A leading humanitarian organization has launched a fundraising initiative to raise over $2 million to help the Archdiocese of Erbil rebuild an Iraqi Christian town decimated by the Islamic State so that the town’s displaced citizens can finally return home in what has been described as a “now-or-never situation.”
The Knights of Columbus, the world’s largest Catholic fraternal organization, announced that it will raise and donate $2 million to help the archdiocese, which houses the largest population of Christian refugees in Iraq, to restore the town of Karamdes, also known as Karamlash.
“In talking with the folks in Iraq, the next 60 days are critical that if we don’t start moving people home, they are going to start leaving the country for good,” Andrew Walther, the Knights of Columbus vice president of communications and strategic planning, told The Christian Post. “With the Christian population having fallen from 1.5 million to somewhere in the neighborhood, maybe a little south of 200,000, it’s a now-or-never situation.”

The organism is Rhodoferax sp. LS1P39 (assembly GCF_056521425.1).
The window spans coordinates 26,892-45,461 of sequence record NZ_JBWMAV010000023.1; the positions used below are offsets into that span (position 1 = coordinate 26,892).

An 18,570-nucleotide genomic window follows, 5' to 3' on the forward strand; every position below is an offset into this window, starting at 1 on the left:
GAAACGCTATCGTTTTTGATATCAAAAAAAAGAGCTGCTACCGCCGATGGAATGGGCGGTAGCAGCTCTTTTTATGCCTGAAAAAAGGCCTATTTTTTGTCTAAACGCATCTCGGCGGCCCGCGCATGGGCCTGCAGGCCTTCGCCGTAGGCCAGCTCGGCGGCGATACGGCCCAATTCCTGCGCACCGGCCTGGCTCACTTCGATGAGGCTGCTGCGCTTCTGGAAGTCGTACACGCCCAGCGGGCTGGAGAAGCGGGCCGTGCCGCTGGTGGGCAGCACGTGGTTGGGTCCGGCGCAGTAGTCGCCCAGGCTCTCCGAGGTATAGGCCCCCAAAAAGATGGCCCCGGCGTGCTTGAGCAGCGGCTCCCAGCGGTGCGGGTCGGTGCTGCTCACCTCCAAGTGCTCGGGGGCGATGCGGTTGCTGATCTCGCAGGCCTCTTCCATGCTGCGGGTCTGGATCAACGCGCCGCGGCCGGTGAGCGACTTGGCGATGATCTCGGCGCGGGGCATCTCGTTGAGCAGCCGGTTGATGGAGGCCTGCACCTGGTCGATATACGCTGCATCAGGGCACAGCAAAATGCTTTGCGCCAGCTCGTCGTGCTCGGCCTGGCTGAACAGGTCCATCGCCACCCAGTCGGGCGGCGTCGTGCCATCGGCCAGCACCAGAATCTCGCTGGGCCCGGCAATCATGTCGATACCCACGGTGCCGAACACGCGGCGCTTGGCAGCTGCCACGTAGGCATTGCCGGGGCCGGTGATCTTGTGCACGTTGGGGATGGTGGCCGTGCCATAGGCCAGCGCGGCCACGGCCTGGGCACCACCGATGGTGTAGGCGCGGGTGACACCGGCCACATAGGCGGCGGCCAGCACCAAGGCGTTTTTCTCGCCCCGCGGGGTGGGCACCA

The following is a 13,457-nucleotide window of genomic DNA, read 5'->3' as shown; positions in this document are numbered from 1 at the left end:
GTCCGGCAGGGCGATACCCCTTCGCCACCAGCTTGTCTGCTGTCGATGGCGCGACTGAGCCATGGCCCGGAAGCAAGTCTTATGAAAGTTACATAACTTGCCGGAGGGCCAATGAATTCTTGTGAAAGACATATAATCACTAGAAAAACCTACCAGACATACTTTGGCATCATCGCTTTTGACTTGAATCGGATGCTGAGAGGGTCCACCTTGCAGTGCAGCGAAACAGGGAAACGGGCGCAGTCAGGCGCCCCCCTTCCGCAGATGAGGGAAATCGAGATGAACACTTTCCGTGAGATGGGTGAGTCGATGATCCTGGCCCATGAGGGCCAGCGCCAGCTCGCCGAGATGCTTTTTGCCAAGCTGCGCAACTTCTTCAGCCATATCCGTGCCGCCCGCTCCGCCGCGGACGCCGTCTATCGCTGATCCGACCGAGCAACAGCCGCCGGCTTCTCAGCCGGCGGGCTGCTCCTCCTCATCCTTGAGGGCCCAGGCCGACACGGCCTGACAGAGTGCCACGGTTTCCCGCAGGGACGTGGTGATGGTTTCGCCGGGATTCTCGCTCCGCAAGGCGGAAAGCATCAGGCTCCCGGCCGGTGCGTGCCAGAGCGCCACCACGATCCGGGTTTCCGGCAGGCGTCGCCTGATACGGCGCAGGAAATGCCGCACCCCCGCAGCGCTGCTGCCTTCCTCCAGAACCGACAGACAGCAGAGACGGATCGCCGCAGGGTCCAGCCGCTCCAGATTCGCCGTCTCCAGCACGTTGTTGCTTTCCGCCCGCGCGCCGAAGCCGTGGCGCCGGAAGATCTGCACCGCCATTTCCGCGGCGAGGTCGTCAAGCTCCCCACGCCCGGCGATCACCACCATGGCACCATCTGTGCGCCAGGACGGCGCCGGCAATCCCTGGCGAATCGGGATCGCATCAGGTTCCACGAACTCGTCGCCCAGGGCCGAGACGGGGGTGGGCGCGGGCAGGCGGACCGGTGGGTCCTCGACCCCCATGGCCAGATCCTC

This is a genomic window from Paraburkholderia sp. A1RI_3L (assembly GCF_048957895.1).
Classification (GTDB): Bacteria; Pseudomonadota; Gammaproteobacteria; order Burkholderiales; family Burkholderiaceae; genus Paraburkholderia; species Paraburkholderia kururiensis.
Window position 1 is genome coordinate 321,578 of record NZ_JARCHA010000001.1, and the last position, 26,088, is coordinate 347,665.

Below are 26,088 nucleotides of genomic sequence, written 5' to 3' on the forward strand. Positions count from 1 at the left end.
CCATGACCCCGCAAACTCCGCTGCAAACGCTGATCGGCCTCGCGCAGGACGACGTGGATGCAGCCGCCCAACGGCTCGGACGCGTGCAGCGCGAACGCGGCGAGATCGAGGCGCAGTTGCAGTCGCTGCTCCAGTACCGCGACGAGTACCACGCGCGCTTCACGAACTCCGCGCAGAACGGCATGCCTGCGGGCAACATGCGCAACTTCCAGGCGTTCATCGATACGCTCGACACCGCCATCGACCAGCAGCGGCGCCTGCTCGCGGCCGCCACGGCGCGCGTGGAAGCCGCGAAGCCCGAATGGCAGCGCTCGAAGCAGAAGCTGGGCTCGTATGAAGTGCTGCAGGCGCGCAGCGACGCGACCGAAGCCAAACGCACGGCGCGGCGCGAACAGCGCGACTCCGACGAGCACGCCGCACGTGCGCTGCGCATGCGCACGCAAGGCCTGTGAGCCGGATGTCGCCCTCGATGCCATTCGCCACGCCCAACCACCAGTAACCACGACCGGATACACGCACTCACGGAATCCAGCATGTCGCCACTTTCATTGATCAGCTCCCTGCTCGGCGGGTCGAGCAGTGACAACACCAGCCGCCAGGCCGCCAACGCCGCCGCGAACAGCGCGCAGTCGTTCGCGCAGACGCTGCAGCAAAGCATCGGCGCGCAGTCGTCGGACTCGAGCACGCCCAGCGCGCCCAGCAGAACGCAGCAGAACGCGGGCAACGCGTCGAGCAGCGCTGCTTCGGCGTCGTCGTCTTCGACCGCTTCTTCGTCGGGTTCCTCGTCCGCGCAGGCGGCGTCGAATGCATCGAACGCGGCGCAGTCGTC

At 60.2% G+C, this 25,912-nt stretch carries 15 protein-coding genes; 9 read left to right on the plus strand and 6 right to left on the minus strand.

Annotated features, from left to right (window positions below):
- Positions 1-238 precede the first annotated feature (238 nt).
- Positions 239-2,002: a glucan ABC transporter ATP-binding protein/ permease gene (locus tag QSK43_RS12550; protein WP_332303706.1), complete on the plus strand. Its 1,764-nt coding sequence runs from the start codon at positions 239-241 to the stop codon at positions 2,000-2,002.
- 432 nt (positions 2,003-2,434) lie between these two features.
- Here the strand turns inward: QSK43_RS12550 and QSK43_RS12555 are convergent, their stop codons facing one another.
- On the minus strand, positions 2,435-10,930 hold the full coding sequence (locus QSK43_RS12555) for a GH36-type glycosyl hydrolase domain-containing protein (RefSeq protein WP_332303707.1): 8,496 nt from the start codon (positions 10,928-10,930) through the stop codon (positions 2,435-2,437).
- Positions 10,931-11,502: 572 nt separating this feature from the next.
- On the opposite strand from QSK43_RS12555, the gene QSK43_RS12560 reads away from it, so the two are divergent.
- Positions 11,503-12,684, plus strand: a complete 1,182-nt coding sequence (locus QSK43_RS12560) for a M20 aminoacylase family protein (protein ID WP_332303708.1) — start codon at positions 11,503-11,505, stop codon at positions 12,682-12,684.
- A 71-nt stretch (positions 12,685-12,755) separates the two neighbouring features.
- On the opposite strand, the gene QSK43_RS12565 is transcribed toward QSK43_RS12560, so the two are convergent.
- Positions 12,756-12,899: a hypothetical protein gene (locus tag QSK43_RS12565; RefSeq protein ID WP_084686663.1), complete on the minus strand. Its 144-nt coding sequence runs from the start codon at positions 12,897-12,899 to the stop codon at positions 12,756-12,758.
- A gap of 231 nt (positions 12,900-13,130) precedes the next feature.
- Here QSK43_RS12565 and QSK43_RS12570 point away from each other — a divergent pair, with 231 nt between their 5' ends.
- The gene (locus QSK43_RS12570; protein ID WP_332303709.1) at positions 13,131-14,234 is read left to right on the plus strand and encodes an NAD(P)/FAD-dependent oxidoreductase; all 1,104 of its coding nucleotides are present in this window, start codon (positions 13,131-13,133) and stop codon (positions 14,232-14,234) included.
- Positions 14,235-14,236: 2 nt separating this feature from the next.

Karamdes, which lies about 18 miles southeast of Mosul, was once home to hundreds of Christian families. But when the Islamic State took over large swaths of territory in Mosul and the Nineveh region in the summer of 2014, many of the town’s Christians — like religious minorities in other Iraqi towns — faced the choice of fleeing their homes or being killed for their faith.
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